SCHEIN-FRIEDMAN SCHOLASTIC RECOGNITION PROJECT
By Joan DuBois/Aviv Friedman
Mark Schein and Aviv Friedman, in cooperation with the U.S. Chess Trust, are happy to announce their new scholastic project.
The project is a two-tier program, designed to help some of our younger champions improve and dedicate themselves more to chess, while offsetting the financial expenses that usually come with those.
Hopefully the project will reward excelling youngsters, and help them become tomorrows best players and Grandmasters. At the same time they would be serving as role models and inspiration to the entire scholastic community.
The program is generally designed for youngsters age 7-17.
Occasionally, in cases of unusual excellence (considerably exceeding the programs criterions), applications by players up to age 20 would be considered.
THERE ARE 3 ANNUAL SCHOLARSHIPS IN PLACE:
The top recipient will get $6000; the second recipient will get $4000; and the third $2500.
Additionally, the project will run a week long chess camp for 10 or so leading juniors, with a Grandmaster instructor.
Applicants must have been U.S .citizens or permanent legal residents for a minimum of 18 months prior to the deadline date (February 1st for 2008).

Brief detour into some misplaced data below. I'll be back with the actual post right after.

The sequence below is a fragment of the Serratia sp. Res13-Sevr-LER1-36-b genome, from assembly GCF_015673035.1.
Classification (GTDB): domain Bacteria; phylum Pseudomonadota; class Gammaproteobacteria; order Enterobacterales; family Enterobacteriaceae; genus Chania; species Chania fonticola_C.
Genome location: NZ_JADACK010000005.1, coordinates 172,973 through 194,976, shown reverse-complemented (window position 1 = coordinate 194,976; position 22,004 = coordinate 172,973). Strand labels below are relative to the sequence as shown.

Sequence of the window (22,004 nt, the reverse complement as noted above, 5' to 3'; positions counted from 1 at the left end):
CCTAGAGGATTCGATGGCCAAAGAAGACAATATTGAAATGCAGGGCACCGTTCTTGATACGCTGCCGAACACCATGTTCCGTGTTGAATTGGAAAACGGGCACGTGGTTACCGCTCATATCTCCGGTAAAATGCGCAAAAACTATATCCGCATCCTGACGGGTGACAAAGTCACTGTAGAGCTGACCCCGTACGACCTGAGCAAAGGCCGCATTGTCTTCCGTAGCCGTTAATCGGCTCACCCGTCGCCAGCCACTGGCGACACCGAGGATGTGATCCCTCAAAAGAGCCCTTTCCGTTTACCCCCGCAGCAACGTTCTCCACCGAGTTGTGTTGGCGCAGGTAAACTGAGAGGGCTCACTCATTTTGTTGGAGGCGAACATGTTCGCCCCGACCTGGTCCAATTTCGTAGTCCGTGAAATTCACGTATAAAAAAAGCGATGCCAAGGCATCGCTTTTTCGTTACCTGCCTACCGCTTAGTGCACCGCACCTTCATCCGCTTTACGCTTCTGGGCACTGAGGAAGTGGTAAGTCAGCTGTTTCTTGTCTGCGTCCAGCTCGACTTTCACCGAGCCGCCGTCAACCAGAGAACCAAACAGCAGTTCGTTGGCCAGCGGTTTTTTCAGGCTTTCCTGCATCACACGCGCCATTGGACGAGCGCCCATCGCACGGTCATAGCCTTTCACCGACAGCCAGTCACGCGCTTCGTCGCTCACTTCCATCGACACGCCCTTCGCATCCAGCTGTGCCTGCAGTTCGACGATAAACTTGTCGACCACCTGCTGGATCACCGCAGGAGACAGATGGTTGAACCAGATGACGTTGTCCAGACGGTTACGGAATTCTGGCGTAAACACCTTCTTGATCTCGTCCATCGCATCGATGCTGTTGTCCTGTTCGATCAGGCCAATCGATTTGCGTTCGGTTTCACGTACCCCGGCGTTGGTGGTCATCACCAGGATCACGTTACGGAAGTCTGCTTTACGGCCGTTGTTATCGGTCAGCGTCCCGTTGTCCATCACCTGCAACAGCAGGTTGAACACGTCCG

They must show dedication to chess, talent and accomplishment, a will to work hard and improve, as well as good sportsmanship and a positive attitude.
THE MINIMUM RATINGS QUALIFICATION FORMULA IS AS FOLLOWS:
- Ages 7-14: age * 100 + 1000 for boys, and age * 100 + 800 for girls.
- Ages 15-16: age * 100 + 900 for boys, and age * 100 + 700 for girls.
- Age 17: 2500 for boys, 2400 for girls.
Applicants must be active tournament players. Playing in open events or sections above the lowest allowed – a bonus.
All applications should be in the form of an essay, describing the applicants chess accomplishments, and why he or she should receive a scholarship.
WHERE TO SEND THE APPLICATION:
Applications should be sent via e-mail to Aviv Friedman at email@example.com .
Have a comment or question? Just post them here !